Teilhard de Chardin (1881-1955)

Pierre Teilhard de Chardin (1881 – 1955) was a French Jesuit, a distinguished paleontologist and geologist, and especially well known as a religious writer, the author of The Human Phenomenon and The Divine Milieu, and other books. He was a fervent Christian mystic, a deeply caring pastor of souls, and a thinker who developed and projected forward the meaning of the Christian gospel in the light of modern science and evolution.

Teilhard (pronounced “Tay-yah”) developed the concept of “the noosphere”, the emergence of a layer of thought and spirit that surrounds the globe – as the biosphere is a layer of life surrounding the earth, and the atmosphere the layer of air over the earth. The noosphere embodies human influence and interaction, stimulating bonds of unity and “convergence” through increasing consciousness and “spiritualization” to an ultimate consummation in what he calls “Christ-Omega”.

The spiritual heritage of the world religions Teilhard saw as of great importance in providing spiritual energy resources. We are responsible for our further evolution, for developing higher social and cultural values and unification of the human community, but this can only be achieved through spiritual rather than through material resources, the greatest of these being love – a theme that was central in his thought.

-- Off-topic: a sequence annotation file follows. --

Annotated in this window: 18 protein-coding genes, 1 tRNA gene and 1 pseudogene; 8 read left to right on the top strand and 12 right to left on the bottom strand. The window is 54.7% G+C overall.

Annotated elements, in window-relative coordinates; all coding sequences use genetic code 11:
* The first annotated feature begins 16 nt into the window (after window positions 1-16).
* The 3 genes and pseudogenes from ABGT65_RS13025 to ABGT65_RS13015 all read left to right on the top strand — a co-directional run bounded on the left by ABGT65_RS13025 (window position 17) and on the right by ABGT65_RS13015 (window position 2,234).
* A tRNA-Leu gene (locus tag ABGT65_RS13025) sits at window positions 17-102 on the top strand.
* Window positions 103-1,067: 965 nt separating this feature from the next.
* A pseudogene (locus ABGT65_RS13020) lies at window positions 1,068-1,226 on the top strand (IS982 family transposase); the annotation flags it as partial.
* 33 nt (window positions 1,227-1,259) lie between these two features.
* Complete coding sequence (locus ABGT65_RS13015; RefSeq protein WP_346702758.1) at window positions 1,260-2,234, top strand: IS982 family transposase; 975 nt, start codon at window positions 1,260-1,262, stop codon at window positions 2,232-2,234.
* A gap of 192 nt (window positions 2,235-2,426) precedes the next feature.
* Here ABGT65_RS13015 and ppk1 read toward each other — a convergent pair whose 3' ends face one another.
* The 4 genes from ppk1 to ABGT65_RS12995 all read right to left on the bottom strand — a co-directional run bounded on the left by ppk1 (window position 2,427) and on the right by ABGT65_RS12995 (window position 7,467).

Teilhard attempted a meaningful explanation of the Christian faith in terms of bringing science, religion and mysticism together – reflecting on God and the world, and the figure of Christ in “three natures”, human and divine, and what Teilhard tentatively called his “cosmic” nature – something he would leave to future theologians to develop. He reflected also on ecology, interfaith encounter, the greater unification of humanity, the place of the feminine and of love in creating greater unity, and the central importance of spirituality and mysticism in religious life – all ideas that need further development and discussion. Central, though, is his affirmation of the incarnation as a vision of the universal cosmic Christ, of significance for the whole world and for all human beings.

Not uncritical of religion – including Christianity – as being too past-orientated, he recognised that all religions in their insights can inspire human thought and action. He saw humanity as being in need “of a faith”, a “faith in a state of expansion”, qualitively, by fostering world-transforming love and justice and by promoting worship “in spirit and in truth”. The religions have an important role in providing essential ideas for the further development of the human community.

(The above is drawn from Prof. Ursula King’s essay on Teilhard de Chardin, “Philosophy of Religion”)